Affluenza and Injustice
When I saw the term on the TV today, I thought it was some sort of typo. Then, after it was repeated, I thought is was some sort of joke.
According to Wikipedia, affluenza is a term used to describe the feeling of worthlessness that the wealthy feel as they pursue more. Recently, affluenza (not a recognized disorder) was used in the defense of a teenager who stole a couple of cases of beer, drove drunk, and killed four people.
The defense went something like this – because of the sense of entitlement and proneness to irresponsible behavior associated with affluenza, this teen did not have a sense that what he was doing was wrong. Rather than jail, the teen got probation. And a year in a California rehab facility. The response to the ruling has been overwhelming outrage.
Why are we outraged?
God is just. God does not show favoritism.
We were created in the image of God. (see Created in God’s Image)
Even though the image we bear is broken, the injustice of this decision resonates within us. We may express it poorly or violently or angrily (that is our brokenness taking over), but we know that the absence of meaningful consequence is wrong.
The halls of justice are supposed to be blind, aware of the intrinsic worth of all people.
But it seems that in this case, the halls of justice showed favoritism – grace based on the financial status of the accused.
People have worth because they bear the image of their Creator. They are loved by their Creator. Regardless of wealth, status, or power.
Our outrage is caused by the overt declaration that one person be afforded more value based on wealth.
Why are we surprised?
While this example is more in our face because it is so overt, the fact that so many in our culture are surprised by this seems curious.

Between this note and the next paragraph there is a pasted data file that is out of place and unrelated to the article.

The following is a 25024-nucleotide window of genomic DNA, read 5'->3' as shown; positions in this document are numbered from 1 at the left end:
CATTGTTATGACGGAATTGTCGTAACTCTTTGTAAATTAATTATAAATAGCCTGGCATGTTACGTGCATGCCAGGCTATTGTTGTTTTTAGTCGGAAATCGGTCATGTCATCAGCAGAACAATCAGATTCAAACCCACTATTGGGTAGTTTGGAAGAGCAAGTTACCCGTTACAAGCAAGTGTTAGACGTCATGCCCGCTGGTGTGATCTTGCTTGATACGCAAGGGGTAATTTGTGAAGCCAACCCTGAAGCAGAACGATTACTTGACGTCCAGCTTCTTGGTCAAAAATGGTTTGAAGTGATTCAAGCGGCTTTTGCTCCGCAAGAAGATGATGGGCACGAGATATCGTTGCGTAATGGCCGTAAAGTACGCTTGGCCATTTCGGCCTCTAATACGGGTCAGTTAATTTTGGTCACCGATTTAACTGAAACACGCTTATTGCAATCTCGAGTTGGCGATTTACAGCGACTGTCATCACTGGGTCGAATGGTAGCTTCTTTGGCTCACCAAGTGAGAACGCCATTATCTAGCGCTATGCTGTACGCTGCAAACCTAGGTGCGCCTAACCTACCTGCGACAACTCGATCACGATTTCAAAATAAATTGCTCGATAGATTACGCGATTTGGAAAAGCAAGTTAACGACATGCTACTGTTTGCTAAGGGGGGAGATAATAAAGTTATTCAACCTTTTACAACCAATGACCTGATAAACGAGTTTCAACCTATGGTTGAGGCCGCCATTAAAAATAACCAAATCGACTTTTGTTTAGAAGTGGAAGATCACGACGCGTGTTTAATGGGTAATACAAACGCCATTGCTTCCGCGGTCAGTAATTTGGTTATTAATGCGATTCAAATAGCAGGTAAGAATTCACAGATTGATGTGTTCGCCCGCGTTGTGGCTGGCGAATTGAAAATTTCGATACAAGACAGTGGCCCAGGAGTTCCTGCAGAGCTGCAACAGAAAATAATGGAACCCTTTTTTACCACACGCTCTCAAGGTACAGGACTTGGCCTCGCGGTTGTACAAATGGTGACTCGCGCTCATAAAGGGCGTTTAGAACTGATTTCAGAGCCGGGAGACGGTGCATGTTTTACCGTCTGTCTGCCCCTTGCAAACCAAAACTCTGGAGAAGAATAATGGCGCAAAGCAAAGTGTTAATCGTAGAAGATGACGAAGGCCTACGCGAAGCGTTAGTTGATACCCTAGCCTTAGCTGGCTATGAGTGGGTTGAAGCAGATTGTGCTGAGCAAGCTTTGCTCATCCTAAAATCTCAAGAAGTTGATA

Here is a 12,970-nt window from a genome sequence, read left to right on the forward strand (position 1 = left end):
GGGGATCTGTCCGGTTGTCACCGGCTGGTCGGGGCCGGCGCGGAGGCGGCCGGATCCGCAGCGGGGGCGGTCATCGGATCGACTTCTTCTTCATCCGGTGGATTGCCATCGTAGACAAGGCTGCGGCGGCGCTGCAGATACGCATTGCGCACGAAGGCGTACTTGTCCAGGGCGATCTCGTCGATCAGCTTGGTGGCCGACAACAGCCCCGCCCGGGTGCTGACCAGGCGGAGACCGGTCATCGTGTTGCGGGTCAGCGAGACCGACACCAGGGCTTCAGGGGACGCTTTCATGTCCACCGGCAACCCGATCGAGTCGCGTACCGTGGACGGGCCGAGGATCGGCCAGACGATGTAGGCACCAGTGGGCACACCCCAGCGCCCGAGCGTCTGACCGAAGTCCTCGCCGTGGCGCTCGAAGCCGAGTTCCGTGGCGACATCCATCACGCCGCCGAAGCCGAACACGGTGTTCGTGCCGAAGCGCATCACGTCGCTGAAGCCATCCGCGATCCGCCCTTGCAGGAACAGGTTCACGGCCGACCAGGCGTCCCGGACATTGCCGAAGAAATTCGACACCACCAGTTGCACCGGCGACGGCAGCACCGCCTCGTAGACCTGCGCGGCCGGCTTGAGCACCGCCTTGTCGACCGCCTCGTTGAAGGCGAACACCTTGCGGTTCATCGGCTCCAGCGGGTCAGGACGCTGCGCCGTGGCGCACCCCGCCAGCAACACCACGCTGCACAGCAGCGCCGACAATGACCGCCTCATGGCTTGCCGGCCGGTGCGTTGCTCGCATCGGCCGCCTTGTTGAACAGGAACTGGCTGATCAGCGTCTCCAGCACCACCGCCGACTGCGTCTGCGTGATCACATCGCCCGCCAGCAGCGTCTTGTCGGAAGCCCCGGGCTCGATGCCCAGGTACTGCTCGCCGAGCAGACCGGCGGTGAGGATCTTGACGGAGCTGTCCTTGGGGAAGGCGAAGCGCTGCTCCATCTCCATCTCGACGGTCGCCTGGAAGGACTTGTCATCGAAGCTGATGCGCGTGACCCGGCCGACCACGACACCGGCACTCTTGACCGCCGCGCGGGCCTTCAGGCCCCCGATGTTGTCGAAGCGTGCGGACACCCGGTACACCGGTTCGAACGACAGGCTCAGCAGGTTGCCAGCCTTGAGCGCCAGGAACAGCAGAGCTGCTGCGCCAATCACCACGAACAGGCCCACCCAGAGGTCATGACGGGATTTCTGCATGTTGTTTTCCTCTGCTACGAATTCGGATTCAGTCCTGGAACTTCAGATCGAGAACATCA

Ascribing worth based on status, wealth, or what you produce is an ingrained part of our broken culture.
Consider Hollywood. The people who act for us and get paid a lot of money to do it. When ‘stars’ speak, we allow them to shape our political thoughts, spiritual direction, or where we spend our time and money. They have been given this status as influencers because of their wealth.
Consider athletes. We could go through news item after news item of professional athletes that break laws and get leniency because they are ascribes special status due to their wealth and prominence.
Consider churches. Followers of Christ do this with our pastors. We establish kingdoms of personality rather than establish the kingdom of heaven. Think about who you download on iTunes and then think about why.
We are a culture that corresponds the worth of the person to how much they have or produce.
James called showing favoritism in the Church based on wealth evil; allowing ourselves to be exploited by intentionally diminishing our significance because of what another has. James 2:1 – 7…
My brothers and sisters, believers in our glorious Lord Jesus Christ must not show favoritism. Suppose a man comes into your meeting wearing a gold ring and fine clothes, and a poor man in filthy old clothes also comes in. If you show special attention to the man wearing fine clothes and say, “Here’s a good seat for you,” but say to the poor man, “You stand there” or “Sit on the floor by my feet,” have you not discriminated among yourselves and become judges with evil thoughts? Listen, my dear brothers and sisters: Has not God chosen those who are poor in the eyes of the world to be rich in faith and to inherit the kingdom he promised those who love him? But you have dishonored the poor. Is it not the rich who are exploiting you? Are they not the ones who are dragging you into court? Are they not the ones who are blaspheming the noble name of him to whom you belong?
The affluenza defense is an example of the standards of the world being unjust.